CHEM 360 deals with the chemistry of carbon compounds through a study of the characteristic reactions of the common functional groups. The chemistry of alcohols, ethers, aldehydes and ketones, carboxylic acids and their derivatives, carbohydrates, and amines are discussed. Particular emphasis is placed on the study of reaction mechanisms, in an attempt to show similarities between apparently unrelated reactions. The importance of stereochemistry is stressed throughout the course.
- In this unit, we examine the chemistry of the alcohol family of compounds. Alcohols can undergo a wide variety of reactions, and because of this reactivity and because they can be prepared in a number of different ways, alcohols occupy an important position in organic chemistry. The discussion begins with an outline of the nomenclature of alcohols and phenols. We review the physical properties of these compounds, and discuss methods used to obtain the lower members on an industrial scale.
- We shall begin in a very traditional manner, with a discussion of the nomenclature of ethers. We will then describe how ethers may be prepared in the laboratory, and discuss the relative inertness of these compounds. A discussion of the chemistry of cyclic ethers follows, with particular emphasis on the preparation and reactions of epoxides—cyclic ethers containing a three‑membered ring. We will then introduce crown ethers.
- Nucleophilic addition reactions were described in general terms in Unit 18. In Unit 19, we take a more detailed look at these reactions as we make a comprehensive study of the chemistry of aldehydes and ketones. Aldehydes and ketones are discussed together because their chemistry is very similar. However, as you work through the unit, be sure to look for specific instances where the chemistry of these two classes of compounds differs.
- Alpha-substitution reactions are the third major type of reaction that you will study in your investigation of the chemistry of carbonyl compounds. As you will see, these reactions proceed through the formation of the enol form of the carbonyl compound. After a brief review of keto-enol tautomerism, we begin our discussion of alpha-substitution reactions by looking at the methods used to introduce a halogen atom into a carbonyl-containing compound—reactions.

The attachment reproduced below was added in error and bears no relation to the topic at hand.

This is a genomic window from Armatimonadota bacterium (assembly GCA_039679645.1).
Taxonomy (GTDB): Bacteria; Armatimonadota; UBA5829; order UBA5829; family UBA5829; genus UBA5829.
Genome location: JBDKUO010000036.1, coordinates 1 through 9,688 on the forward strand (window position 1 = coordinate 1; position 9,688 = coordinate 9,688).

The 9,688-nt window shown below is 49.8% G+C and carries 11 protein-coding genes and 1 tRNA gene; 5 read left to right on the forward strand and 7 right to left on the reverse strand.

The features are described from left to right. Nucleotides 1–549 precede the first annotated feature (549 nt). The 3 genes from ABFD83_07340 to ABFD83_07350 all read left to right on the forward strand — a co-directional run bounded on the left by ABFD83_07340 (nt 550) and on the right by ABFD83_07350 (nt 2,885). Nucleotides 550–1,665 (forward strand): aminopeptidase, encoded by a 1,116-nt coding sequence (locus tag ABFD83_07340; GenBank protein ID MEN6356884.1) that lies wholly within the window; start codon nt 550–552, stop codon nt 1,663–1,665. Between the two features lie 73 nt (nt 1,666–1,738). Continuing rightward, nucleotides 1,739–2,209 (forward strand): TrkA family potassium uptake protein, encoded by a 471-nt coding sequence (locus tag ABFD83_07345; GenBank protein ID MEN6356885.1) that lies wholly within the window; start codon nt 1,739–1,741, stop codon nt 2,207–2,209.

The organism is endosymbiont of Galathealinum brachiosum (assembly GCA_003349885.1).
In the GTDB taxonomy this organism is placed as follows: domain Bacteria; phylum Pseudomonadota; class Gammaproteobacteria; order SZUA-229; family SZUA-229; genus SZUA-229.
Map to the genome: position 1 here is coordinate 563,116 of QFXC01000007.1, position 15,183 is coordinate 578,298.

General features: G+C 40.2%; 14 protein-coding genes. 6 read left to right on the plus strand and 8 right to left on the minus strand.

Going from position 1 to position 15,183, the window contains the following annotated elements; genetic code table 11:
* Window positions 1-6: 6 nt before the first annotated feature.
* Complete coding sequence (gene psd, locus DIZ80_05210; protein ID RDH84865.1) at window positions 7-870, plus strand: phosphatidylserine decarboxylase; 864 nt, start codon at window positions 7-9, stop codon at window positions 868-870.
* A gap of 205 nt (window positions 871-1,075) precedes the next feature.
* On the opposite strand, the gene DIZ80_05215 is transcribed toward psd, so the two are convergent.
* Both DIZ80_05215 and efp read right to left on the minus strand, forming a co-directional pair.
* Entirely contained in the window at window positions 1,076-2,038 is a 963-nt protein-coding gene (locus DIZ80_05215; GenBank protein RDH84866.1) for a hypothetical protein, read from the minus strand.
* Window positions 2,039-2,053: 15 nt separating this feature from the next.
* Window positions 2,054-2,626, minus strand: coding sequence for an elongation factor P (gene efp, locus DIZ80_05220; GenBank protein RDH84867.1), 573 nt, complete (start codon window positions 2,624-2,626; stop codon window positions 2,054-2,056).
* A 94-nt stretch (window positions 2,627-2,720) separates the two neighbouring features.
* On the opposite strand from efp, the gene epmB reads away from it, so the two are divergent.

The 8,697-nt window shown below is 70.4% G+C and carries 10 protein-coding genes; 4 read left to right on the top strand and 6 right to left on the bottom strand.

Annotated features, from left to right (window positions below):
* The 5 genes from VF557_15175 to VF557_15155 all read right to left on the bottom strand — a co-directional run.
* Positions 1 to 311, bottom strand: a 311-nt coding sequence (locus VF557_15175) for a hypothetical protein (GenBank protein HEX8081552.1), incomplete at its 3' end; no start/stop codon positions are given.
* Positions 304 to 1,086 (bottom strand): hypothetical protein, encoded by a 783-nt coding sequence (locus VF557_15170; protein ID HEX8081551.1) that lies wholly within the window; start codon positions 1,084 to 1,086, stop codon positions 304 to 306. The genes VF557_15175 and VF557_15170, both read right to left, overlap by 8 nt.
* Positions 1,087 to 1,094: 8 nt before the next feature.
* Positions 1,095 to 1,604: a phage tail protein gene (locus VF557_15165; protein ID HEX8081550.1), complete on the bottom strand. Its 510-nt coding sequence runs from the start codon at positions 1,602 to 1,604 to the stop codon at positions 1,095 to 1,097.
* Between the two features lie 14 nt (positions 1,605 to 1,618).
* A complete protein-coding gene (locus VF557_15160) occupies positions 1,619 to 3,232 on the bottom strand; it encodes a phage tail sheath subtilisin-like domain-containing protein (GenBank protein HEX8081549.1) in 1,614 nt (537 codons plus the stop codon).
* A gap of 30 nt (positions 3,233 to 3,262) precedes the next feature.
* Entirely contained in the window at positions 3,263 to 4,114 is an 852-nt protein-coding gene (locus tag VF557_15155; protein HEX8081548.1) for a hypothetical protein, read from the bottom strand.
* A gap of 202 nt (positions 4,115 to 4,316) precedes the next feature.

- Carbonyl condensation reactions take place between two carbonyl containing reactants, one of which must possess an alpha-hydrogen atom. The first step of the reaction involves the removal of an alpha-hydrogen atom by a base. In the second step, the enolate anion that results from this removal attacks the carbonyl-carbon of the second reacting molecule. In the final step , a proton is transferred to the tetrahedral intermediate formed in the second step, but may subsequently be dehydrated.
- Amines are the first nitrogen-containing compounds that we study in detail in this course.We begin the unit with an explanation of the differences in structure among primary, secondary and tertiary amines. We explain the nomenclature of aliphatic and anylamines, and examine the structure and bonding of these compounds, relating these features to their physical properties and basicity.
- Amino acids are important biochemicals, as they are the building blocks from which proteins and polypeptides are assembled.We begin this unit with an examination of some of the fundamental chemistry of amino acids: their structures, stereochemistry and synthesis. We then discuss the nature of peptides and of the peptide bond, and present the complex issue of determining the order in which the various amino acid residues occur in a given peptide.
- Lipids are naturally occurring organic compounds that can be extracted from cells and tissues using nonpolar solvents. Although many lipids have complex structures, their chemistry can often be understood quite readily by applying the basic concepts you have studied in previous units. We begin the unit with a study of fats and oils, and explain the different origins of these structurally similar substances.